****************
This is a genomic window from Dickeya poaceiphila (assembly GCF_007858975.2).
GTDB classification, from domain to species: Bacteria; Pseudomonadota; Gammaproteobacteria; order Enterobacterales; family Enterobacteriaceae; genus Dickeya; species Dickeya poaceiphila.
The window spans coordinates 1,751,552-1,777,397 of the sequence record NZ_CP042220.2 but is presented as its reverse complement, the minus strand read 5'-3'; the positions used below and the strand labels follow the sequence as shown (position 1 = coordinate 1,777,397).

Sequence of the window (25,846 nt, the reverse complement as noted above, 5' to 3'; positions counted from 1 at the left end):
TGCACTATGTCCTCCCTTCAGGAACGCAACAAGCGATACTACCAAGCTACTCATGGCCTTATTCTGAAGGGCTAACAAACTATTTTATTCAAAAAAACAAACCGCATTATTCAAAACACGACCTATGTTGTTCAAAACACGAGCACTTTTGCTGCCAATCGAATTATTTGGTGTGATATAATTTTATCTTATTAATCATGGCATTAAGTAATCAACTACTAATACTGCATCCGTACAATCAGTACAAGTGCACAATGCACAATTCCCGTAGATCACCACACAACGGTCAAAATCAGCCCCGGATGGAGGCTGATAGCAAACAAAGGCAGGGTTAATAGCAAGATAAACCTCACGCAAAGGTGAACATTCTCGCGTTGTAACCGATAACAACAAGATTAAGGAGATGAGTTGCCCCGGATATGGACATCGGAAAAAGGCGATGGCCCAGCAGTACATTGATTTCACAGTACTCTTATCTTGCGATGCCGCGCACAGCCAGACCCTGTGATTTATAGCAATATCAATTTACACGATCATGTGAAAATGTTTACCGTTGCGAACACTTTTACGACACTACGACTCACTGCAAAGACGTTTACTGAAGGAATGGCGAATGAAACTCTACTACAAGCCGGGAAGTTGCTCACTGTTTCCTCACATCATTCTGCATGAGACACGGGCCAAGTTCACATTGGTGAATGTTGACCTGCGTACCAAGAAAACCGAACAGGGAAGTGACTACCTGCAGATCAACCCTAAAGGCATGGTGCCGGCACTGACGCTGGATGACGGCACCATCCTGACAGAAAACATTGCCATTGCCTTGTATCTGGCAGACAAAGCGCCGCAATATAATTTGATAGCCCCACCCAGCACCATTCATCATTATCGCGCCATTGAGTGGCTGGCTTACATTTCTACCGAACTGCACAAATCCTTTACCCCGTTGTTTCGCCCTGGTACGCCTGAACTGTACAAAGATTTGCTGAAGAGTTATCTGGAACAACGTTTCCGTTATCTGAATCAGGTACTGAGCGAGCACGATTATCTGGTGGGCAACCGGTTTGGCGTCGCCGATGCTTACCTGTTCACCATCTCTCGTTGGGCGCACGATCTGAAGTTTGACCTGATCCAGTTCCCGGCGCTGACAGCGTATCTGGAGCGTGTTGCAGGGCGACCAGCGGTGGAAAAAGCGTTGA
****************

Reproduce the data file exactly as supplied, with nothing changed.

This is a genomic window from Dickeya poaceiphila (assembly GCF_007858975.2).
GTDB classification, from domain to species: Bacteria; Pseudomonadota; Gammaproteobacteria; order Enterobacterales; family Enterobacteriaceae; genus Dickeya; species Dickeya poaceiphila.
The window spans coordinates 1,751,552-1,777,397 of the sequence record NZ_CP042220.2 but is presented as its reverse complement, the minus strand read 5'-3'; the positions used below and the strand labels follow the sequence as shown (position 1 = coordinate 1,777,397).

Sequence of the window (25,846 nt, the reverse complement as noted above, 5' to 3'; positions counted from 1 at the left end):
TGCACTATGTCCTCCCTTCAGGAACGCAACAAGCGATACTACCAAGCTACTCATGGCCTTATTCTGAAGGGCTAACAAACTATTTTATTCAAAAAAACAAACCGCATTATTCAAAACACGACCTATGTTGTTCAAAACACGAGCACTTTTGCTGCCAATCGAATTATTTGGTGTGATATAATTTTATCTTATTAATCATGGCATTAAGTAATCAACTACTAATACTGCATCCGTACAATCAGTACAAGTGCACAATGCACAATTCCCGTAGATCACCACACAACGGTCAAAATCAGCCCCGGATGGAGGCTGATAGCAAACAAAGGCAGGGTTAATAGCAAGATAAACCTCACGCAAAGGTGAACATTCTCGCGTTGTAACCGATAACAACAAGATTAAGGAGATGAGTTGCCCCGGATATGGACATCGGAAAAAGGCGATGGCCCAGCAGTACATTGATTTCACAGTACTCTTATCTTGCGATGCCGCGCACAGCCAGACCCTGTGATTTATAGCAATATCAATTTACACGATCATGTGAAAATGTTTACCGTTGCGAACACTTTTACGACACTACGACTCACTGCAAAGACGTTTACTGAAGGAATGGCGAATGAAACTCTACTACAAGCCGGGAAGTTGCTCACTGTTTCCTCACATCATTCTGCATGAGACACGGGCCAAGTTCACATTGGTGAATGTTGACCTGCGTACCAAGAAAACCGAACAGGGAAGTGACTACCTGCAGATCAACCCTAAAGGCATGGTGCCGGCACTGACGCTGGATGACGGCACCATCCTGACAGAAAACATTGCCATTGCCTTGTATCTGGCAGACAAAGCGCCGCAATATAATTTGATAGCCCCACCCAGCACCATTCATCATTATCGCGCCATTGAGTGGCTGGCTTACATTTCTACCGAACTGCACAAATCCTTTACCCCGTTGTTTCGCCCTGGTACGCCTGAACTGTACAAAGATTTGCTGAAGAGTTATCTGGAACAACGTTTCCGTTATCTGAATCAGGTACTGAGCGAGCACGATTATCTGGTGGGCAACCGGTTTGGCGTCGCCGATGCTTACCTGTTCACCATCTCTCGTTGGGCGCACGATCTGAAGTTTGACCTGATCCAGTTCCCGGCGCTGACAGCGTATCTGGAGCGTGTTGCAGGGCGACCAGCGGTGGAAAAAGCGTTGA